It’s important to know your source material when designing – to do your research. When creating a level for an already established game, it would be wasteful to not study the original game(s). So before I got too far into designing my Gears of War level, I wanted to study several aspects of the series, the first subject simply being level layout.
It’s easy to sit down and say “I want a warehouse and when the Gears run in, grubs fall from the ceiling and flood out of an elevator!” Ok, so at best that just described a giant box with some openings for AI to fall in. What about cover? It’s one of the most important mechanics of the series. So you throw down some concrete blocks and boxes for people to use as cover as bullet tracers fly over their heads. Done right? Well, as you can probably assume by the tone of this paragraph… No. You… You are not done.
Unless you are the Jesus of level design or just extremely lucky, throwing cover into your box of a level will not guarantee a compelling or engaging combat experience. Cover will define paths and choke points and as much as I wish I could just start throwing stuff down, some thought needs to be put into it. The actual level layout and cover need to convey a sense of momentum while introducing interesting combat scenarios. As a Gears level designer, cover is your tool to set up advantageous spots and opportunities to coordinate ambushes between players. If used correctly, a lack of cover can quickly put the player at a disadvantage and force a feeling of desperation and propel them forward to possible safety. If placed randomly, odds are the final result is a cluttered room.
I could sit for days and mock up combat scenarios to find what works best, or I can simply observe the actual games layouts. To the left are 5 areas from both Gears of War 1 and 3 detailing cover and stage layouts. I wanted to study not just the first games designs, but the third one as well as I consider it my favorite installment in the series. Since the editor I am using was designed for Gears 1, it was important to study the first game design philosophies. By examining the third game though, I can gain a sense of evolution in the series and attempt to implement some of my favorite aspects of Gears 3 into a level for Gears 1.
Below are three general design lessons I picked up from examining these levels.
Path of Least Resistance
Levels in both games usually display a clear path towards the end of the room absent of cover. This lane provides an easy visual of the goal to the player while also granting more daring player the ability to move down the battlefield quickly to engage the enemy up close. Cautious players still have the luxury of staying behind in cover as they assess the situation. By having an open lane, the designer not only gives the player a goal, but instantly creates a more mature area by allowing multiple play styles to inhabit the same area.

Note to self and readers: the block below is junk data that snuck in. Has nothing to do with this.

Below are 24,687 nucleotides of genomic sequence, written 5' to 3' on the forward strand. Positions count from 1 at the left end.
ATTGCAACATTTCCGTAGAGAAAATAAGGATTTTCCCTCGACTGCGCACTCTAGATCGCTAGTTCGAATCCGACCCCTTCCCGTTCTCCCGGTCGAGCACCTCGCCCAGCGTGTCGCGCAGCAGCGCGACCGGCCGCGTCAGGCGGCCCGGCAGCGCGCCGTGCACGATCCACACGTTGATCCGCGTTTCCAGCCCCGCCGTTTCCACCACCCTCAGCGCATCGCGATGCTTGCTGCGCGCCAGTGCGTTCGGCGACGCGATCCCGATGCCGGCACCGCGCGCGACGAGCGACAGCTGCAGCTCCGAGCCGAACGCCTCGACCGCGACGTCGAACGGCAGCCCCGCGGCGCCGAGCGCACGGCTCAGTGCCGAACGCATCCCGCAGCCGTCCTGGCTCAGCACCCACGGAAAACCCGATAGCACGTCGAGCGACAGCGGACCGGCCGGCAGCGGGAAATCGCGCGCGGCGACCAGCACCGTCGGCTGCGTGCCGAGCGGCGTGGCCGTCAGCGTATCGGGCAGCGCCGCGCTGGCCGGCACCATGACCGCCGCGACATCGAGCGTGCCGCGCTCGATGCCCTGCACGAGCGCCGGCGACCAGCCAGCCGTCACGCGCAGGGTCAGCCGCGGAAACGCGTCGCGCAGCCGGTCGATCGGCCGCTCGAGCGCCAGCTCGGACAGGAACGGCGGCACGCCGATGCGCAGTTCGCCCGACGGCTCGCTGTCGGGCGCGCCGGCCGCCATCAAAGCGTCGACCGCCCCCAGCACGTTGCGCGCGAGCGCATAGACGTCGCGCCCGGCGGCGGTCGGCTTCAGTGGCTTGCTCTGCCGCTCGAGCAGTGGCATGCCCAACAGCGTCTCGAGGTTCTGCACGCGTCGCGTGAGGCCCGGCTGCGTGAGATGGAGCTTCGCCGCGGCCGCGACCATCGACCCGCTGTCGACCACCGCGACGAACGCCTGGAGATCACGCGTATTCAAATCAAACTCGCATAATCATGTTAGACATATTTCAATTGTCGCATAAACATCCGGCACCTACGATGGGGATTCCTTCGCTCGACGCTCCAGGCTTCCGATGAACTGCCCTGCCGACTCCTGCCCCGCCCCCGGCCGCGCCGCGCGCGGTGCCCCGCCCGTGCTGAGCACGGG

A Healthy Mix of Cover
Gears 3 does a more universal job of applying this, but my favorite Gears 1 levels were full of this philosophy. Multiple types of cover not only add variety, but can increase the momentum of the section. In the ACT 1- Abandoned Ship – Ship deck layout, a large crate is in the middle of the lane that can’t be hopped over. This then directs player down a narrow path crowding them into their companions while trying to get out of the way of incoming fire. This simple use of standing cover created a small, high-octane moment where the player had to act fast, or withdraw and wait for the lane to open up. Either way, the game play momentum shifted and forced the player to think about their next move.
As a two player campaign, Gears 1 didn’t make use of too many multi-lane sections. They have one room and one clear path through it. Gears 3 on the other hand focused a bit more on multiple lanes due to 4 players inhabiting the space at once. For instance, the Grocery Store in ACT 1- Homecoming of Gears 3 displays two major lanes. The first lane is on the left and is the more open of the two and is susceptible to stalemating if both sides hide and shoot at each other from cover. To the right, behind the counters, is a more closed off lane giving quick thinking players the ability to flank the enemy quickly while other players keep their attention in the first lane.
The wide open Street from ACT 1 – Homecoming also houses two lanes. Lane 2 on the right is the standard, while lane 1 on the left allows players to come up and surround the enemy. These multiple lanes can help create extra momentum and keep players from just hiding behind cover, waiting for grubs to poke their heads out.
While Gears 3 implements more strategies to keep players invested and thinking, by no means is Gears 1 inferior. Gears 1 focused on a more intimate space with just two players while Gears 3 exploded into a 4 player co-op extravaganza. By taking some of those momentum creating designs from Gears 3 into the Gears 1 space, I hope to improve upon the original design philosophies of Gears 1.
If there are any Gears modders out there, I hope these simple design tips help elevate your designs! If you need someone to play test, send me an email — firstname.lastname@example.org